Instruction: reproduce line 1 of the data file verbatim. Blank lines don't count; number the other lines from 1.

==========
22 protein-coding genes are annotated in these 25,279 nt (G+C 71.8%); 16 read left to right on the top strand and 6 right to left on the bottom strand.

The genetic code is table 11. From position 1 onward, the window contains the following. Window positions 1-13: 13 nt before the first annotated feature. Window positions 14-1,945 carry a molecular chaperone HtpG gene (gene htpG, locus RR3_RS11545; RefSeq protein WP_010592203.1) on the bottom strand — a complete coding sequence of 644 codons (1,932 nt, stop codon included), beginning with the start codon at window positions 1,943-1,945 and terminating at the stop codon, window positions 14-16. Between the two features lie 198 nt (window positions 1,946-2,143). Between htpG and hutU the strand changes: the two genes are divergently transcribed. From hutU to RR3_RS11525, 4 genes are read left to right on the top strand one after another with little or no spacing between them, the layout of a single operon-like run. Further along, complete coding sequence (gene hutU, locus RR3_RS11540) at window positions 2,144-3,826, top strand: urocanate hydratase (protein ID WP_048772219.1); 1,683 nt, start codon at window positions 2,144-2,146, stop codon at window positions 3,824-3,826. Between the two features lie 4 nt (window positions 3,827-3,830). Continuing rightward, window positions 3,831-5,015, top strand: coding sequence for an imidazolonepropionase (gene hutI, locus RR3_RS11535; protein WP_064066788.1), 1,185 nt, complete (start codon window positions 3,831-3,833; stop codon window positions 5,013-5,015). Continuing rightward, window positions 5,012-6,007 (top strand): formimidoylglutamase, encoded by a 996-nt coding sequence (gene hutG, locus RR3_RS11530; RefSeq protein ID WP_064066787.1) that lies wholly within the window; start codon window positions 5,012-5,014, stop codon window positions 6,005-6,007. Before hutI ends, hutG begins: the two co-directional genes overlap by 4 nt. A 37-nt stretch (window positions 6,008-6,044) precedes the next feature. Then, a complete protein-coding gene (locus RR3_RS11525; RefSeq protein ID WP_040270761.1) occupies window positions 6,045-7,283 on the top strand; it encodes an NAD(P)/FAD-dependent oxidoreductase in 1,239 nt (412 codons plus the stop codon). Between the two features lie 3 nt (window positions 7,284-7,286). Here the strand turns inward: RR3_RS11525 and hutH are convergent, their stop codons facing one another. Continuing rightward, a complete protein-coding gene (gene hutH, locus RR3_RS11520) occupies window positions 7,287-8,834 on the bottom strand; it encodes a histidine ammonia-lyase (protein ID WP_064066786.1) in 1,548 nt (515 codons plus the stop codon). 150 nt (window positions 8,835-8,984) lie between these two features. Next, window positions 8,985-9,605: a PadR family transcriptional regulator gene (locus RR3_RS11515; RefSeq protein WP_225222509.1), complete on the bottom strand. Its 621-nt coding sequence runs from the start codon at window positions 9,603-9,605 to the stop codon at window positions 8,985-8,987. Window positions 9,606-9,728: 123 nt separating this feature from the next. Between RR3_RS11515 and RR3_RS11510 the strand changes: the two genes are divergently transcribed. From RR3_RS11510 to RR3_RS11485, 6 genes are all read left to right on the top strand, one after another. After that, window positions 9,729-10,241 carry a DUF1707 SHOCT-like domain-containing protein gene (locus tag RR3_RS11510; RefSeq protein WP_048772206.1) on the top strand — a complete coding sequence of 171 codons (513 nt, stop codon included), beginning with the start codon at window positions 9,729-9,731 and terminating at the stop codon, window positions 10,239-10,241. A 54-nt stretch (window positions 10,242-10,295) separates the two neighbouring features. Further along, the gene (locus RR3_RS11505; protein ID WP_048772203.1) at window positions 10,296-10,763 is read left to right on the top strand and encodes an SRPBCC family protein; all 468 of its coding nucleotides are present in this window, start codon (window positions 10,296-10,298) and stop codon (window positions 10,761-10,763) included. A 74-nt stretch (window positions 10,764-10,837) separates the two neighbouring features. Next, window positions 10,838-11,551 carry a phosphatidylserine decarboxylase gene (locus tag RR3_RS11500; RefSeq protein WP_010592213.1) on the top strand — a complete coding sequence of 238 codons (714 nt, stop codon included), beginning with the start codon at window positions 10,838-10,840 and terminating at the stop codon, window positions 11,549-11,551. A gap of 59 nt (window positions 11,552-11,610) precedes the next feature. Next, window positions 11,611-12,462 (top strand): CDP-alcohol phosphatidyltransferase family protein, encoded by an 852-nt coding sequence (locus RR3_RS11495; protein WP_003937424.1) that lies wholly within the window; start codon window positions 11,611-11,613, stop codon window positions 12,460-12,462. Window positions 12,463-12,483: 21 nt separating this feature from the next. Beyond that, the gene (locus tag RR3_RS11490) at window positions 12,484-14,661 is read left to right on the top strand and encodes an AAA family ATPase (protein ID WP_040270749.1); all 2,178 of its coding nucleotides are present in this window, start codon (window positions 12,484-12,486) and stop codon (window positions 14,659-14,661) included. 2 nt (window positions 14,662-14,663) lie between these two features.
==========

22 protein-coding genes are annotated in these 25,279 nt (G+C 71.8%); 16 read left to right on the top strand and 6 right to left on the bottom strand.